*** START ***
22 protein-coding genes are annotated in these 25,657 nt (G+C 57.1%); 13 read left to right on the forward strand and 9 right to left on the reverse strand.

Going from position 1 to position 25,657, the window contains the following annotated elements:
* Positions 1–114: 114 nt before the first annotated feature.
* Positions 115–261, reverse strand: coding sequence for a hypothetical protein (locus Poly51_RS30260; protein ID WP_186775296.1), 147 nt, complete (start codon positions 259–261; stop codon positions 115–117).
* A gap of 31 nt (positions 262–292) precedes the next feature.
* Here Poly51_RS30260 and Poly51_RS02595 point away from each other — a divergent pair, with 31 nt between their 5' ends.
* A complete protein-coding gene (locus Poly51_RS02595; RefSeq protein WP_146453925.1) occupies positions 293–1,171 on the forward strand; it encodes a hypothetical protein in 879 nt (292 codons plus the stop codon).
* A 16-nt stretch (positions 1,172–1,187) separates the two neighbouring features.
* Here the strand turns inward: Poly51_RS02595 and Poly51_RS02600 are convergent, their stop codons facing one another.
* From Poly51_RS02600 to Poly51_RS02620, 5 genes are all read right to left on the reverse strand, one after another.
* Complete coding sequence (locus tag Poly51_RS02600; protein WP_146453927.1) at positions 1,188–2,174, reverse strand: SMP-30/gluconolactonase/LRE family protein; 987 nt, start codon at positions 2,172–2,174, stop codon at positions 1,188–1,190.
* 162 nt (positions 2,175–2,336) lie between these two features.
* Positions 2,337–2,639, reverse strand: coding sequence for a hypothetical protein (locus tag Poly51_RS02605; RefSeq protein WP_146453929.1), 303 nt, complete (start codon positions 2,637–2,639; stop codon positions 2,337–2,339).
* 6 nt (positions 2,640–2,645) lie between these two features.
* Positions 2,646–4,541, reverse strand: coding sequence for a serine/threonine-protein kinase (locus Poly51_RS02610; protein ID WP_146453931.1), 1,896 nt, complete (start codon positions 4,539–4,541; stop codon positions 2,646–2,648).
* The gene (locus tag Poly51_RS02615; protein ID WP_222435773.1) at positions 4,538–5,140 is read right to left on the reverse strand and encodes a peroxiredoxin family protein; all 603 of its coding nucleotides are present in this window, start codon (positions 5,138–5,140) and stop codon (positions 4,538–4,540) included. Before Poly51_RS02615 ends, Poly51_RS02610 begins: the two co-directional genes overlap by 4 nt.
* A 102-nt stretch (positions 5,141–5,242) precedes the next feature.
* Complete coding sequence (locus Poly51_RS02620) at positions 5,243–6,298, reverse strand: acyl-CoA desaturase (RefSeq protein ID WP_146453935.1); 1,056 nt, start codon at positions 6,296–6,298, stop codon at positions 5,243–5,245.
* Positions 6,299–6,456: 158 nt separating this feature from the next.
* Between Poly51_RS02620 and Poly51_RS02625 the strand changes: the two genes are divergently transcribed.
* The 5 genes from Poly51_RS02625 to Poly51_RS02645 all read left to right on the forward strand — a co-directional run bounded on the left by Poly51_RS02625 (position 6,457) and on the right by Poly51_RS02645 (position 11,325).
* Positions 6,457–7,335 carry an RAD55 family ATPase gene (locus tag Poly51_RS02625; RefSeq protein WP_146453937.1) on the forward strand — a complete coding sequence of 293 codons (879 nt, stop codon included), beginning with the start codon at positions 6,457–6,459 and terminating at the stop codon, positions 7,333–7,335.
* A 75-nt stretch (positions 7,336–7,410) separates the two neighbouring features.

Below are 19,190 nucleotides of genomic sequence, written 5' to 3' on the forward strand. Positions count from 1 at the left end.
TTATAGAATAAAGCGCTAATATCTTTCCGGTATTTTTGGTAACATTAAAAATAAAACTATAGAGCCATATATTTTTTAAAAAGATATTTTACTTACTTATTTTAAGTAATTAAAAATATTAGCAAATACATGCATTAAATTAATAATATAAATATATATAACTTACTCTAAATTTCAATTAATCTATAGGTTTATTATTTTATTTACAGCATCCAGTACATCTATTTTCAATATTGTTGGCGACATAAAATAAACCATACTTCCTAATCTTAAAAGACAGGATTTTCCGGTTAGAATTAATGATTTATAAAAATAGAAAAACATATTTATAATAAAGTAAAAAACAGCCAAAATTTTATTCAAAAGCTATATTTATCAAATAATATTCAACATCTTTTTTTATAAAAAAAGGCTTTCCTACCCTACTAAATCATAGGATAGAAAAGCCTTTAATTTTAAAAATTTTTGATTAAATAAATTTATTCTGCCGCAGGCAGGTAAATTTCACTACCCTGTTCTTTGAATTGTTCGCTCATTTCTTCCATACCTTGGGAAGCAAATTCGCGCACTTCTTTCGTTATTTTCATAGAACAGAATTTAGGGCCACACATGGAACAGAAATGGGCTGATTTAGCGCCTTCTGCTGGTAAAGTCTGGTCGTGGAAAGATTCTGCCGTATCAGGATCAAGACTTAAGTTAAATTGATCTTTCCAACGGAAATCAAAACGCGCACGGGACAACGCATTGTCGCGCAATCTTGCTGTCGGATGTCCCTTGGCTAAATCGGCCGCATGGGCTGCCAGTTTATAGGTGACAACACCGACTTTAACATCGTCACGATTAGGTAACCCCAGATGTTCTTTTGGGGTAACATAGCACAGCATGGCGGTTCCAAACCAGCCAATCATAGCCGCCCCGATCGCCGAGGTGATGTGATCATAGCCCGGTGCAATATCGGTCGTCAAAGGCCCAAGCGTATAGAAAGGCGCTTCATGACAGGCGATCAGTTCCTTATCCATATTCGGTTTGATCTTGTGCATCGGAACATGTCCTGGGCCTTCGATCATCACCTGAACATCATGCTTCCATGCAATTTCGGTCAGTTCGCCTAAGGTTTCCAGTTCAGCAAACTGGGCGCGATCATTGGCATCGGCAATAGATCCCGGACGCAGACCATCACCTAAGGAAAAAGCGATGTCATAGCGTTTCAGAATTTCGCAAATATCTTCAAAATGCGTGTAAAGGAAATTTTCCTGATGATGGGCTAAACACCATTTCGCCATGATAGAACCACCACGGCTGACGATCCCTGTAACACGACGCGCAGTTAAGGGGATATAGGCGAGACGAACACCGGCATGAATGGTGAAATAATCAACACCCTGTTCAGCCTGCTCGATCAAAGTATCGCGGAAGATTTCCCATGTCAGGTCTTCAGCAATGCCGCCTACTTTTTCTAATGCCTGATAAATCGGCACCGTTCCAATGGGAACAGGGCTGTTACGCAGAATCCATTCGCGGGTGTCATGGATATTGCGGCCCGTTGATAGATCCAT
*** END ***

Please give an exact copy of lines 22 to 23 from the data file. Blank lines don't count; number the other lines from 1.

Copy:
* Positions 6,457–7,335 carry an RAD55 family ATPase gene (locus tag Poly51_RS02625; RefSeq protein WP_146453937.1) on the forward strand — a complete coding sequence of 293 codons (879 nt, stop codon included), beginning with the start codon at positions 6,457–6,459 and terminating at the stop codon, positions 7,333–7,335.
* A 75-nt stretch (positions 7,336–7,410) separates the two neighbouring features.